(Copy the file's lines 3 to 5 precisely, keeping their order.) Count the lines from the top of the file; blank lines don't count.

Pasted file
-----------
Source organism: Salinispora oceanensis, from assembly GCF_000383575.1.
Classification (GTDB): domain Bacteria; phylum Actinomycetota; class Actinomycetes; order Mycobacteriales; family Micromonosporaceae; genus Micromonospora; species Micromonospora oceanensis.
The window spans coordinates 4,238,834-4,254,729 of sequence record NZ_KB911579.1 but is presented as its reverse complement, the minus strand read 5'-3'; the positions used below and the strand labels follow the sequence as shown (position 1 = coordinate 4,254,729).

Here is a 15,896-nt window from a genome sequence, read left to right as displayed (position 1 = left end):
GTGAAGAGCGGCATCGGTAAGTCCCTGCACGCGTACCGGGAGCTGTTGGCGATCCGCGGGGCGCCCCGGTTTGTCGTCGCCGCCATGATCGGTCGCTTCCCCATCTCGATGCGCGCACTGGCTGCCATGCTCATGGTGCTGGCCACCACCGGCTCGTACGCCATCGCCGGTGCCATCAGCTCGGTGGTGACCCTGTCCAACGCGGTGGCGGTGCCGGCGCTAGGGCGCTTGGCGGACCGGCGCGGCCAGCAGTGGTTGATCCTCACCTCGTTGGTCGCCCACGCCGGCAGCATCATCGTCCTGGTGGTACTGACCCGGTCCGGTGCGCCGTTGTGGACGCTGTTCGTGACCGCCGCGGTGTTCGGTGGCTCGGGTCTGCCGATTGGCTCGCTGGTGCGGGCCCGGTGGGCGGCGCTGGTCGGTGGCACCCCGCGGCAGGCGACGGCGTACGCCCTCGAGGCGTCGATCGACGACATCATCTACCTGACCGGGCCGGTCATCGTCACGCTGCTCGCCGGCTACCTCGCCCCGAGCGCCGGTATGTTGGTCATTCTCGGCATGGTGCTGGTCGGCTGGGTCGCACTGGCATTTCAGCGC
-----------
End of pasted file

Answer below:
The window spans coordinates 4,238,834-4,254,729 of sequence record NZ_KB911579.1 but is presented as its reverse complement, the minus strand read 5'-3'; the positions used below and the strand labels follow the sequence as shown (position 1 = coordinate 4,254,729).

Here is a 15,896-nt window from a genome sequence, read left to right as displayed (position 1 = left end):
GTGAAGAGCGGCATCGGTAAGTCCCTGCACGCGTACCGGGAGCTGTTGGCGATCCGCGGGGCGCCCCGGTTTGTCGTCGCCGCCATGATCGGTCGCTTCCCCATCTCGATGCGCGCACTGGCTGCCATGCTCATGGTGCTGGCCACCACCGGCTCGTACGCCATCGCCGGTGCCATCAGCTCGGTGGTGACCCTGTCCAACGCGGTGGCGGTGCCGGCGCTAGGGCGCTTGGCGGACCGGCGCGGCCAGCAGTGGTTGATCCTCACCTCGTTGGTCGCCCACGCCGGCAGCATCATCGTCCTGGTGGTACTGACCCGGTCCGGTGCGCCGTTGTGGACGCTGTTCGTGACCGCCGCGGTGTTCGGTGGCTCGGGTCTGCCGATTGGCTCGCTGGTGCGGGCCCGGTGGGCGGCGCTGGTCGGTGGCACCCCGCGGCAGGCGACGGCGTACGCCCTCGAGGCGTCGATCGACGACATCATCTACCTGACCGGGCCGGTCATCGTCACGCTGCTCGCCGGCTACCTCGCCCCGAGCGCCGGTATGTTGGTCATTCTCGGCATGGTGCTGGTCGGCTGGGTCGCACTGGCATTTCAGCGC